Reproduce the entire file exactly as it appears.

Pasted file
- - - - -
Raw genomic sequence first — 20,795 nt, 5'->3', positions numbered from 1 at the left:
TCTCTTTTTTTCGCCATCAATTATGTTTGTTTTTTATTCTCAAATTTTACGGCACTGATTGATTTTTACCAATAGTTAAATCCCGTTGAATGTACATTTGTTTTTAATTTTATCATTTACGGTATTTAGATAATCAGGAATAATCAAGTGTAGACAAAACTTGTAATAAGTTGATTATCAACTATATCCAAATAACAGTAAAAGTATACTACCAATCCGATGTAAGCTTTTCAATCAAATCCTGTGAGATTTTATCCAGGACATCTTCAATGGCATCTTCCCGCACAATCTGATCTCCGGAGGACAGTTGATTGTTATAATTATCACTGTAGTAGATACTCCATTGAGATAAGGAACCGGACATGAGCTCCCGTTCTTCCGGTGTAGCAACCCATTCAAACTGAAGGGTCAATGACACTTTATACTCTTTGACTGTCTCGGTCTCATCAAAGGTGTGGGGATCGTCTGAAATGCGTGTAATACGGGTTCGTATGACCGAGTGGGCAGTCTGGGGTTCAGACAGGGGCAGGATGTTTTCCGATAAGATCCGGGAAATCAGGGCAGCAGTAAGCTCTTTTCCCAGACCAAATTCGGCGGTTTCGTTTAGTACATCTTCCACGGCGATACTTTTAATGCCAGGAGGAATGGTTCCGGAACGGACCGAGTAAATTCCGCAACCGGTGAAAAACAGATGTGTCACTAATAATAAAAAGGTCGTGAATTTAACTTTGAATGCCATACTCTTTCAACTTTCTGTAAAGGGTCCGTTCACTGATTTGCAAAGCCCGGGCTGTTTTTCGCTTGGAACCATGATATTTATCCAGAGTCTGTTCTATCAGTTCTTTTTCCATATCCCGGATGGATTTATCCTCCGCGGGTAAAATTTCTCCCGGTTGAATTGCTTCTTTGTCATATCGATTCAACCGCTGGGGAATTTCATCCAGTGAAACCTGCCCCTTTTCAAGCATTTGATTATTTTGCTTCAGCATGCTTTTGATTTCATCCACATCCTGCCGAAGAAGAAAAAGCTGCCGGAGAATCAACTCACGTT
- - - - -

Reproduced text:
Raw genomic sequence first — 20,795 nt, 5'->3', positions numbered from 1 at the left:
TCTCTTTTTTTCGCCATCAATTATGTTTGTTTTTTATTCTCAAATTTTACGGCACTGATTGATTTTTACCAATAGTTAAATCCCGTTGAATGTACATTTGTTTTTAATTTTATCATTTACGGTATTTAGATAATCAGGAATAATCAAGTGTAGACAAAACTTGTAATAAGTTGATTATCAACTATATCCAAATAACAGTAAAAGTATACTACCAATCCGATGTAAGCTTTTCAATCAAATCCTGTGAGATTTTATCCAGGACATCTTCAATGGCATCTTCCCGCACAATCTGATCTCCGGAGGACAGTTGATTGTTATAATTATCACTGTAGTAGATACTCCATTGAGATAAGGAACCGGACATGAGCTCCCGTTCTTCCGGTGTAGCAACCCATTCAAACTGAAGGGTCAATGACACTTTATACTCTTTGACTGTCTCGGTCTCATCAAAGGTGTGGGGATCGTCTGAAATGCGTGTAATACGGGTTCGTATGACCGAGTGGGCAGTCTGGGGTTCAGACAGGGGCAGGATGTTTTCCGATAAGATCCGGGAAATCAGGGCAGCAGTAAGCTCTTTTCCCAGACCAAATTCGGCGGTTTCGTTTAGTACATCTTCCACGGCGATACTTTTAATGCCAGGAGGAATGGTTCCGGAACGGACCGAGTAAATTCCGCAACCGGTGAAAAACAGATGTGTCACTAATAATAAAAAGGTCGTGAATTTAACTTTGAATGCCATACTCTTTCAACTTTCTGTAAAGGGTCCGTTCACTGATTTGCAAAGCCCGGGCTGTTTTTCGCTTGGAACCATGATATTTATCCAGAGTCTGTTCTATCAGTTCTTTTTCCATATCCCGGATGGATTTATCCTCCGCGGGTAAAATTTCTCCCGGTTGAATTGCTTCTTTGTCATATCGATTCAACCGCTGGGGAATTTCATCCAGTGAAACCTGCCCCTTTTCAAGCATTTGATTATTTTGCTTCAGCATGCTTTTGATTTCATCCACATCCTGCCGAAGAAGAAAAAGCTGCCGGAGAATCAACTCACGTT